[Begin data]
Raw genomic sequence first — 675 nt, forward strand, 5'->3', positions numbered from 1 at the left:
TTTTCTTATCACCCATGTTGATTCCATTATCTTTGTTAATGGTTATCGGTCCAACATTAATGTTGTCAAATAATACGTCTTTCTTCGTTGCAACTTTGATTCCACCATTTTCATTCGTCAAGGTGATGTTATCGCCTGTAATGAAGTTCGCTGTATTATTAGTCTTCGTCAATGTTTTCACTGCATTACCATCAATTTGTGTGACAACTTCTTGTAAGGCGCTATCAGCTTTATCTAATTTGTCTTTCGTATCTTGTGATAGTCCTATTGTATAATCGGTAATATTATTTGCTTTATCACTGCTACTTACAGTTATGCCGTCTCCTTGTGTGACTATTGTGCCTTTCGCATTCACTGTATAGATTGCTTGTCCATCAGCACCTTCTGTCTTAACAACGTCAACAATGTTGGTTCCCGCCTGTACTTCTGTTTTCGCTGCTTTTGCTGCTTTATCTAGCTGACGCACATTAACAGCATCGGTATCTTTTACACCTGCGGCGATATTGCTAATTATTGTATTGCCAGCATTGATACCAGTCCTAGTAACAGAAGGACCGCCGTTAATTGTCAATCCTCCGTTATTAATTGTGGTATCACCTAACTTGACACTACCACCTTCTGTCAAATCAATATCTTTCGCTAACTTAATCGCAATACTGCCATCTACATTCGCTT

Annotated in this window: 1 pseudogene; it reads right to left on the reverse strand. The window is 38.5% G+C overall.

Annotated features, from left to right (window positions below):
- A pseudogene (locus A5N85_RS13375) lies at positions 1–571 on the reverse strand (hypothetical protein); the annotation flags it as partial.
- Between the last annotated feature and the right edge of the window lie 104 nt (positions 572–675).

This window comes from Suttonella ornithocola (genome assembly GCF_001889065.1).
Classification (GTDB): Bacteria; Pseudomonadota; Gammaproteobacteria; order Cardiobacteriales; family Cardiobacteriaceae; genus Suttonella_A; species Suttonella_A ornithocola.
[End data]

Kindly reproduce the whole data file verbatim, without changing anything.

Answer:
Raw genomic sequence first — 675 nt, forward strand, 5'->3', positions numbered from 1 at the left:
TTTTCTTATCACCCATGTTGATTCCATTATCTTTGTTAATGGTTATCGGTCCAACATTAATGTTGTCAAATAATACGTCTTTCTTCGTTGCAACTTTGATTCCACCATTTTCATTCGTCAAGGTGATGTTATCGCCTGTAATGAAGTTCGCTGTATTATTAGTCTTCGTCAATGTTTTCACTGCATTACCATCAATTTGTGTGACAACTTCTTGTAAGGCGCTATCAGCTTTATCTAATTTGTCTTTCGTATCTTGTGATAGTCCTATTGTATAATCGGTAATATTATTTGCTTTATCACTGCTACTTACAGTTATGCCGTCTCCTTGTGTGACTATTGTGCCTTTCGCATTCACTGTATAGATTGCTTGTCCATCAGCACCTTCTGTCTTAACAACGTCAACAATGTTGGTTCCCGCCTGTACTTCTGTTTTCGCTGCTTTTGCTGCTTTATCTAGCTGACGCACATTAACAGCATCGGTATCTTTTACACCTGCGGCGATATTGCTAATTATTGTATTGCCAGCATTGATACCAGTCCTAGTAACAGAAGGACCGCCGTTAATTGTCAATCCTCCGTTATTAATTGTGGTATCACCTAACTTGACACTACCACCTTCTGTCAAATCAATATCTTTCGCTAACTTAATCGCAATACTGCCATCTACATTCGCTT

Annotated in this window: 1 pseudogene; it reads right to left on the reverse strand. The window is 38.5% G+C overall.

Annotated features, from left to right (window positions below):
- A pseudogene (locus A5N85_RS13375) lies at positions 1–571 on the reverse strand (hypothetical protein); the annotation flags it as partial.
- Between the last annotated feature and the right edge of the window lie 104 nt (positions 572–675).

This window comes from Suttonella ornithocola (genome assembly GCF_001889065.1).
Classification (GTDB): Bacteria; Pseudomonadota; Gammaproteobacteria; order Cardiobacteriales; family Cardiobacteriaceae; genus Suttonella_A; species Suttonella_A ornithocola.